Making a Difference: Money Doesn't Grow on Trees

Economic education helps Island students improve decision making.

No, Michael Staffaroni  isn’t  one of a set of triplets, but  sometimes feels like he does the work of three. Here he runs through his typical day as a history teacher at Kapolei High School.

Photo Montage: Scott Kubo

News of the recession has usually been negative. But one nonprofit is using all the talk of money and the economy to its advantage, to help students learn basic finance principles. Whether it’s a history class on the Great Depression, class readings of the Berenstein Bears or learning about algorithms, the Hawaii Council on Economic Education (HCEE)is helping teachers work economics into their lessons.

“If we can teach a child to understand [financial concepts], that opens up a whole new world when it comes to decision making,” says Kristine Castagnaro, the council’s executive director. “Economics applies to everything we do.”

The HCEE was established in 1965 and is affiliated with the national Council for Economic Education. With funding from local businesses, the Excellence in Economics Act and foundations, it has implemented several programs to help hundreds of teachers incorporate economics into their existing curriculum and inspire students to learn the subject in an interesting way.

One of the nonprofit’s most successful programs is the Stock Market Simulation, which began in 2004 and this school year drew in 6,191 student participants, grades three through 12. Teachers first participate in workshops on personal finance, investing basics and advanced investing. Then, for 10 weeks, students invest fictional money into a stock market simulation tied to the real stock market. The program is free through funding from the state Department of Commerce and Consumer Affairs.

Another popular program is Economics Through the Eyes of Children for students in kindergarten through eighth grade. Students draw posters for a calendar on six economic concepts, such as goods and services. The council then selects 12 drawings to be featured in a calendar, sponsored by the Hawaii USA Federal Credit Union. “This is a really easy, nonthreatening way to introduce economics to younger students,” says Castagnaro, adding that more than 1,100 kids drew posters this year.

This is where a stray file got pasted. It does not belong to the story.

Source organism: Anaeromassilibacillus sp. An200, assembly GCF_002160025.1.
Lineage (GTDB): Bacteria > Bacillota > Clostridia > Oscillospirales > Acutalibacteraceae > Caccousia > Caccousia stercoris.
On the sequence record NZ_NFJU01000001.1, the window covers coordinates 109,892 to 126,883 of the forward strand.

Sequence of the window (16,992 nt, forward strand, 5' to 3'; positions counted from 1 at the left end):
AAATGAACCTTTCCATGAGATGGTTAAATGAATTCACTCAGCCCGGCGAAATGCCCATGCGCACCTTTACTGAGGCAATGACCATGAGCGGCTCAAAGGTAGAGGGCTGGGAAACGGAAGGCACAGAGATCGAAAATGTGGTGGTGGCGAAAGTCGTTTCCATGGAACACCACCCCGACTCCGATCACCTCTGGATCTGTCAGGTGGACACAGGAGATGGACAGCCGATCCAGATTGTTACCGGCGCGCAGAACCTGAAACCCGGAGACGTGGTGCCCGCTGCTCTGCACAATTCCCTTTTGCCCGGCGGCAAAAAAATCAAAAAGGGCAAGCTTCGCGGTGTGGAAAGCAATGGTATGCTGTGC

The vehicles for economic education are teachers. In 2004 HCEE’s board of directors made it a goal that every high-school graduate in Hawaii have some basic economic understanding—from capitalism to balancing a checkbook. Because economics isn’t a required course to graduate, HCEE decided to approach schools statewide—both public and private—to recruit teachers. Three years later, the Economics and Leadership Cadre was born. Teachers go through an 18-month economic training program in which they learn how to integrate economics into courses they’re already teaching.

HCEE ended the cadre’s first class of more than 20 participating teachers this May and has already selected the next round of teachers to participate in the fall. The idea is that eventually there will be two teachers per public high school that advocate for economic education.

Michael Staffaroni is one of those advocates. A 10th grade U.S. history teacher at Kapolei High School, Staffaroni has already applied economics to his lessons plans. With materials from the council, Staffaroni ties in the events of the Great Depression by teaching his students about the Federal Reserve and how it responded during the Depression, and, more recently, to Sept. 11.

“You have to draw the connections and find a way to view something from an economic standpoint,” says Staffaroni.

He says that his students have responded, with an increased interest in his history lessons and also personal finance. In fact, he won the council’s 2008 Economics Teacher of the Year award.

“We’re not training students just to graduate high school, we’re training them to become productive citizens,” he says. “To do that you have to understand how money works.” He hopes to see economics become a required high school course in the future.

To better prepare Hawaii’s students—as well as their families—HCEE is holding its first ever Personal Finance Expo at the Blaisdell Exhibition Hall Aug. 15 and 16. “The whole family can walk in the door, spend a couple of hours with us and walk out with increased financial literacy,” says Castagnaro.

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Head to the Blaisdell next month for HCEE’s Personal Finance Expo Aug. 15 and 16.